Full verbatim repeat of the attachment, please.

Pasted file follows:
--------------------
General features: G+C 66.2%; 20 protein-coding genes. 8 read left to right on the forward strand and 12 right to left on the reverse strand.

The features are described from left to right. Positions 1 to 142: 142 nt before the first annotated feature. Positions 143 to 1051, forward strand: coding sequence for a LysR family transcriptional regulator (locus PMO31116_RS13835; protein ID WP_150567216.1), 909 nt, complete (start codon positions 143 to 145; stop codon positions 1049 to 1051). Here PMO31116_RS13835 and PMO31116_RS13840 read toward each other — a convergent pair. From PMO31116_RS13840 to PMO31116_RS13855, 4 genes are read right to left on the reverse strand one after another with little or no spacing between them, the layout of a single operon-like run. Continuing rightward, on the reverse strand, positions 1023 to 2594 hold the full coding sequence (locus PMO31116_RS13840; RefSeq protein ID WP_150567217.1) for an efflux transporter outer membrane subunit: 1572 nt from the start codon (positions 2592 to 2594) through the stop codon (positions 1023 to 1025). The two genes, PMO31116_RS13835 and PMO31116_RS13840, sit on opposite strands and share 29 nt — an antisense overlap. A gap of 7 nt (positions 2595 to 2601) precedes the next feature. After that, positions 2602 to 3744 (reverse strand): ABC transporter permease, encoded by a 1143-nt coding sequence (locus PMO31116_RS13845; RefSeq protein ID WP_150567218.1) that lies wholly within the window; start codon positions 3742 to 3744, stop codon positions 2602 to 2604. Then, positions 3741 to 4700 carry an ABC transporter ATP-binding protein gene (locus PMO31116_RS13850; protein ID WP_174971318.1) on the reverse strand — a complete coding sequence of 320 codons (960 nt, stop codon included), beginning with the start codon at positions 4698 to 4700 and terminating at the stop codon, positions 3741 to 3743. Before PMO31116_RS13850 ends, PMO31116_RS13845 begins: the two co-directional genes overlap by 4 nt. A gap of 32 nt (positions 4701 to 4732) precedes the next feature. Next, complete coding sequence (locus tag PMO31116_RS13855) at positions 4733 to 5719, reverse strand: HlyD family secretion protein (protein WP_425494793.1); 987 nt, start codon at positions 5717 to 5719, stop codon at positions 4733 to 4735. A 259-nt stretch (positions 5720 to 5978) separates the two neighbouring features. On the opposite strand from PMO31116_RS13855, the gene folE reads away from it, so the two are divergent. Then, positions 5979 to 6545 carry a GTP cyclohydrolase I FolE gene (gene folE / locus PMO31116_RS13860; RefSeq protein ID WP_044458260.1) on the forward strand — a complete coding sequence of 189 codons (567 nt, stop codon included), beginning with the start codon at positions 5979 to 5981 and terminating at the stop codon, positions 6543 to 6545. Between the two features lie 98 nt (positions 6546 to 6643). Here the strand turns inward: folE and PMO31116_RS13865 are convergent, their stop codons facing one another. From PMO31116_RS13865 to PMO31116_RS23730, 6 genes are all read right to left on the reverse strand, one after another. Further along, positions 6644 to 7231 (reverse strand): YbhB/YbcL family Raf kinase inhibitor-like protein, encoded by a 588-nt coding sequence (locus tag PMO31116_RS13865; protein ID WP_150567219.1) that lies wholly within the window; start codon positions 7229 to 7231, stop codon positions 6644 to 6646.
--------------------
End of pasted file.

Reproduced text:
General features: G+C 66.2%; 20 protein-coding genes. 8 read left to right on the forward strand and 12 right to left on the reverse strand.

The features are described from left to right. Positions 1 to 142: 142 nt before the first annotated feature. Positions 143 to 1051, forward strand: coding sequence for a LysR family transcriptional regulator (locus PMO31116_RS13835; protein ID WP_150567216.1), 909 nt, complete (start codon positions 143 to 145; stop codon positions 1049 to 1051). Here PMO31116_RS13835 and PMO31116_RS13840 read toward each other — a convergent pair. From PMO31116_RS13840 to PMO31116_RS13855, 4 genes are read right to left on the reverse strand one after another with little or no spacing between them, the layout of a single operon-like run. Continuing rightward, on the reverse strand, positions 1023 to 2594 hold the full coding sequence (locus PMO31116_RS13840; RefSeq protein ID WP_150567217.1) for an efflux transporter outer membrane subunit: 1572 nt from the start codon (positions 2592 to 2594) through the stop codon (positions 1023 to 1025). The two genes, PMO31116_RS13835 and PMO31116_RS13840, sit on opposite strands and share 29 nt — an antisense overlap. A gap of 7 nt (positions 2595 to 2601) precedes the next feature. After that, positions 2602 to 3744 (reverse strand): ABC transporter permease, encoded by a 1143-nt coding sequence (locus PMO31116_RS13845; RefSeq protein ID WP_150567218.1) that lies wholly within the window; start codon positions 3742 to 3744, stop codon positions 2602 to 2604. Then, positions 3741 to 4700 carry an ABC transporter ATP-binding protein gene (locus PMO31116_RS13850; protein ID WP_174971318.1) on the reverse strand — a complete coding sequence of 320 codons (960 nt, stop codon included), beginning with the start codon at positions 4698 to 4700 and terminating at the stop codon, positions 3741 to 3743. Before PMO31116_RS13850 ends, PMO31116_RS13845 begins: the two co-directional genes overlap by 4 nt. A gap of 32 nt (positions 4701 to 4732) precedes the next feature. Next, complete coding sequence (locus tag PMO31116_RS13855) at positions 4733 to 5719, reverse strand: HlyD family secretion protein (protein WP_425494793.1); 987 nt, start codon at positions 5717 to 5719, stop codon at positions 4733 to 4735. A 259-nt stretch (positions 5720 to 5978) separates the two neighbouring features. On the opposite strand from PMO31116_RS13855, the gene folE reads away from it, so the two are divergent. Then, positions 5979 to 6545 carry a GTP cyclohydrolase I FolE gene (gene folE / locus PMO31116_RS13860; RefSeq protein ID WP_044458260.1) on the forward strand — a complete coding sequence of 189 codons (567 nt, stop codon included), beginning with the start codon at positions 5979 to 5981 and terminating at the stop codon, positions 6543 to 6545. Between the two features lie 98 nt (positions 6546 to 6643). Here the strand turns inward: folE and PMO31116_RS13865 are convergent, their stop codons facing one another. From PMO31116_RS13865 to PMO31116_RS23730, 6 genes are all read right to left on the reverse strand, one after another. Further along, positions 6644 to 7231 (reverse strand): YbhB/YbcL family Raf kinase inhibitor-like protein, encoded by a 588-nt coding sequence (locus tag PMO31116_RS13865; protein ID WP_150567219.1) that lies wholly within the window; start codon positions 7229 to 7231, stop codon positions 6644 to 6646.